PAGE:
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Private Prisons Not Good for Arizona

Department of Corrections map of Arizona private prisons

Dear SedonaEye.com Editor,

I believe Arizona has private prisons because of large campaign contributions from prison corporations like GEO Group and Corrections Corporation of America. Then through ALEC, these corporations help write legislation like SB 1070 and three strikes that keeps Arizona’s prison population soaring at an unsustainable rate.

How are private prisons doing compared to the state-run prisons? A recent report by the American Friends Service Committee (AFSC) showed we overpaid for services between 2008 and 2010 by $10 million.

It took a lawsuit to produce the quality comparison and the results showed more staff turnover, lower staff qualifications and more cases of violence than the state prisons. The main measure of quality is the rate of recidivism, and low and behold, none of the corporations running the private prisons measure this.

The Republican led legislature is now trying to insure that there is no comparison at all having proposed a bill eliminating all future cost and quality reviews for private prisons. According to the AFSC, “The move would ensure that the public would have no way of knowing whether the state’s private prisons are saving money, rehabilitating prisoners, or ensuring public safety.” In addition, the Republican led legislature has killed 10 bills to either bring the private prisons under state standards or to provide oversight where there is none.

The current Arizona legislature will never increase the tax base to support the rising incarceration rates. Beholding to the prison corporations, they will push for more privatization while cutting corporate taxes and claim that the private prisons are good for Arizona. It’s not too hard to guess what they will cut to support these prison corporations… education and healthcare?

Bob Lynne
Prescott, AZ
928-778-5881
 

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3 Comments

  1. N. Baer says:

    This is a serious economic problem in this state. Thank you for explaining this to the public.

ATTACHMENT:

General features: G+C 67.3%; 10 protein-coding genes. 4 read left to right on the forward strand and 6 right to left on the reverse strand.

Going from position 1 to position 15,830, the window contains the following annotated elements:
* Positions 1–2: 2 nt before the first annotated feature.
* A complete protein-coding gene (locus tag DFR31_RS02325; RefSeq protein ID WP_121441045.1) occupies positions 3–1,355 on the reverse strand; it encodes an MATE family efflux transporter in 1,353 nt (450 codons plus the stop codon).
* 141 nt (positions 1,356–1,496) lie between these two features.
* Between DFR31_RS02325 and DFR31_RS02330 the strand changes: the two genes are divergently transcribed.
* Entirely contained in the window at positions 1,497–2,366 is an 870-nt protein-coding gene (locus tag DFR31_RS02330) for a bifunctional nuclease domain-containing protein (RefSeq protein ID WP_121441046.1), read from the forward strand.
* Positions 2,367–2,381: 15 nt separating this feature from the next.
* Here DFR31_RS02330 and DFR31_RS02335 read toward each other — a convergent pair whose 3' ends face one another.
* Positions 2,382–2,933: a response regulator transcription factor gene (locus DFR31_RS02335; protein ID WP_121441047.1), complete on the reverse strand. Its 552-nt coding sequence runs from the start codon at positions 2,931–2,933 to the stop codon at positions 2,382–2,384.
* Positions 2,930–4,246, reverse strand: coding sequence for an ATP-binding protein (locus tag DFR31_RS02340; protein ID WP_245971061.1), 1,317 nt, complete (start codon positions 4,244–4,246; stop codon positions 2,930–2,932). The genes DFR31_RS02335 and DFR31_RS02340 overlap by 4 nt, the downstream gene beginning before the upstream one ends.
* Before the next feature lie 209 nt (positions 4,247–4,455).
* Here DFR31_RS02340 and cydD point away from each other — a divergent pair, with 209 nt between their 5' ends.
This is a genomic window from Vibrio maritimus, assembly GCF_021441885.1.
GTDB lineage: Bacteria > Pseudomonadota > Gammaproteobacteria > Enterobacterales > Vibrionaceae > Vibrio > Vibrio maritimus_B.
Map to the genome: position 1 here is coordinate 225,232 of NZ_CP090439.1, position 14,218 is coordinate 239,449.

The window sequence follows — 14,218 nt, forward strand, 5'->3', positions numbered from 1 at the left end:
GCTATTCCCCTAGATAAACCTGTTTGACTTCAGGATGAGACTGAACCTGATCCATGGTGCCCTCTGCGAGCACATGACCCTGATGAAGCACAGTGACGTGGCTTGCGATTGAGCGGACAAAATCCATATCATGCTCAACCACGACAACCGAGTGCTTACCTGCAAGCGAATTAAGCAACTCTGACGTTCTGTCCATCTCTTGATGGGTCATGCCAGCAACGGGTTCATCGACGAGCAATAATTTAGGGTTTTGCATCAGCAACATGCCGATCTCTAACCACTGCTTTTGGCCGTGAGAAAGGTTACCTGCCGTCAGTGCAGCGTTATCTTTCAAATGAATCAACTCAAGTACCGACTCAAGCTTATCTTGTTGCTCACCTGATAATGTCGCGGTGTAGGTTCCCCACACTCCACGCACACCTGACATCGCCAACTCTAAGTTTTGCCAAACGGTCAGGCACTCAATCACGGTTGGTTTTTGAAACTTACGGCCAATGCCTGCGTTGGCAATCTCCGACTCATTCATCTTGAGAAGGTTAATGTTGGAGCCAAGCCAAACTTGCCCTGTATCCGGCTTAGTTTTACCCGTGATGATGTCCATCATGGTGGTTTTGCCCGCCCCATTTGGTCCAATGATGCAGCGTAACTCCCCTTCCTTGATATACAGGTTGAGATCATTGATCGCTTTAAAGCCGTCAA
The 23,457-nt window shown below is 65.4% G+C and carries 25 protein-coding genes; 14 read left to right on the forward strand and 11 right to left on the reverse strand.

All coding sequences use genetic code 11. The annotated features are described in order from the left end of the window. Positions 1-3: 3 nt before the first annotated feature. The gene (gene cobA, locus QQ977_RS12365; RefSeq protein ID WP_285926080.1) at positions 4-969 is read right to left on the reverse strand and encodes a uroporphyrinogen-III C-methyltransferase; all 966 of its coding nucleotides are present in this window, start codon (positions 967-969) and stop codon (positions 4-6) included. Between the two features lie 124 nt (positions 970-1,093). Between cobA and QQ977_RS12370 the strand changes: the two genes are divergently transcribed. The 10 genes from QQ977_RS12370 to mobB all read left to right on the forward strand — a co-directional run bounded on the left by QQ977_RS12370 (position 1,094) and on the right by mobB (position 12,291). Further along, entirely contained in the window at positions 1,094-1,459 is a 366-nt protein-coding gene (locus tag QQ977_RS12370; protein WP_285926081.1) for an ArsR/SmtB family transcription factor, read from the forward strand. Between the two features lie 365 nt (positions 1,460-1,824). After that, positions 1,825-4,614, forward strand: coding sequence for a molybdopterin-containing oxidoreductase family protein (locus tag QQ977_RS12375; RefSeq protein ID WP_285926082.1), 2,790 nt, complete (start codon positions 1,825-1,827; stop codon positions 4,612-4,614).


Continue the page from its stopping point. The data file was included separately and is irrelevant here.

Also, google for maps of those states promoting, yes, I said, “promoting,” private prisons (AZ, TX, FL all targeting you-know-who) and this blog document . . . http://www.scribd.com/crazyoldmannetwork/d/24786102-Private-Prisons-in-the-United-States. TX map http://www.texasprisonbidness.org/map . . .Isn’t it interesting the states with the worst educational “opportunities” remain at the bottom of the barrel, having the effect of dragging the rest of us down with them?

  2. More double speak about why we need more government. You are stating that the state has no idea what we spend on prisons when the state managed them 100%. Now you say we do not know how much we pay private contractors? You are kidding of course. What is it about you people that when we have no more money you want to keep spending what we don’t have. Sounds like the kooks we have in DC. You manage prisons like any other past public services that are now private – you do it with contracts and contract compliance. But when you have nothing but bureaucrats running the show that know nothing except spending money and have ZERO contract and business experience…this is what you get. Not their money.

  3. N. Baer says:

    Excerpt from “Private Prisons Profit From Immigration Crackdown, Federal And Local Law Enforcement Partnerships,”

    “. . . Roberto Reveles, a Pinal County immigration reform advocate, has watched the detention system grow right alongside the heated rhetoric around immigration policy in his home state. The current stalemate over immigration reform has provided a perfect climate for businesses and politicians to thrive — “a reason for them to have a broken-down immigration system,” he says.

    “You build a strong image of fear of these Mexican immigrants, which creates a moral justification for imprisoning them, and at the same time brings in lots of money,” Reveles says. “The politicians are not motivated to fix the immigration system. On the contrary, they’re benefiting from it politically and economically . . .”

    http://www.huffingtonpost.com/2012/06/07/private-prisons-immigration-federal-law-enforcement_n_1569219.html

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